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Classrooms in Crisis: Can bus drivers restrain students who act out?

After a violent attack by a student with special needs, viewers asked whether drivers could restrain students.

VANCOUVER, Wash. — School bus drivers say they are getting attacked on their buses and they want paraeducators on board to help keep everyone safe.

Advocates say the students acting out are required by law to get the resources they need.

KGW obtained a video of a Vancouver Public Schools bus driver getting attacked by an 8-year-old girl with special needs through a public records request.

Read the story: Classrooms in Crisis: Bus drivers are reporting violent student attacks

Some viewers have asked why the school bus driver didn’t restrain the child and if the driver could touch the girl at all under Washington state law.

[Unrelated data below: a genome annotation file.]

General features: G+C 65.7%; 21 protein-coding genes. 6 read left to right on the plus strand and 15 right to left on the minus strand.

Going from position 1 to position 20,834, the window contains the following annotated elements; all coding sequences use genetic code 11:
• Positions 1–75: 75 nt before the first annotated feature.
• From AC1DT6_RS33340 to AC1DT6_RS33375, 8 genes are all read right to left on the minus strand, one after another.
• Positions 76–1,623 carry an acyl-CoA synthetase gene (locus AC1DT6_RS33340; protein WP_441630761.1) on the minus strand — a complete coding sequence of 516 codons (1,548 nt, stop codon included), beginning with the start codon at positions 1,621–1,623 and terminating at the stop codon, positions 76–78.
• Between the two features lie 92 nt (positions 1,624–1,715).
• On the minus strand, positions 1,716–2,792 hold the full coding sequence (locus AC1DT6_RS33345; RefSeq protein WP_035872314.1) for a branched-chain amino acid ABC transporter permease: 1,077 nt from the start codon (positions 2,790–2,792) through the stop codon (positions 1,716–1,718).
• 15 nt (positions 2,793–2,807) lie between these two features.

The bus driver, Jeanette Weaver, said she was not prevented by law or by district policy from touching the student, but she was worried about hurting the girl during the entire six-minute attack.

RELATED: Classrooms in Crisis: Bus drivers are reporting violent student attacks

Story continues under video:

“Don’t hurt her, not to hurt her. If I hurt her, I’ll be the one in trouble even though she tried to kick me, tried to bite me and I think that's why the stress level kept building,” Weaver said about what was going through her mind during the attack.

Weaver did not get disciplined in any way for how she handled the incident and hopes talking about the attack will lead to change.

In Oregon, educators were told they could not touch students in any way unless there was a threat of “imminent serious bodily harm."

Legislators clarified the law this session by the passage of Senate Bill 963 which allows school staff members to now "physically assist" disruptive students to safety

Do you have a comment or idea related to our Classrooms in Crisis coverage? Please email callcristin@kgw.com

RELATED: Classrooms in Crisis: Safe classrooms bill signed by Gov. Brown

RELATED: Classrooms in Crisis: Verbal, physical, sometimes violent outbursts plaguing Oregon classrooms

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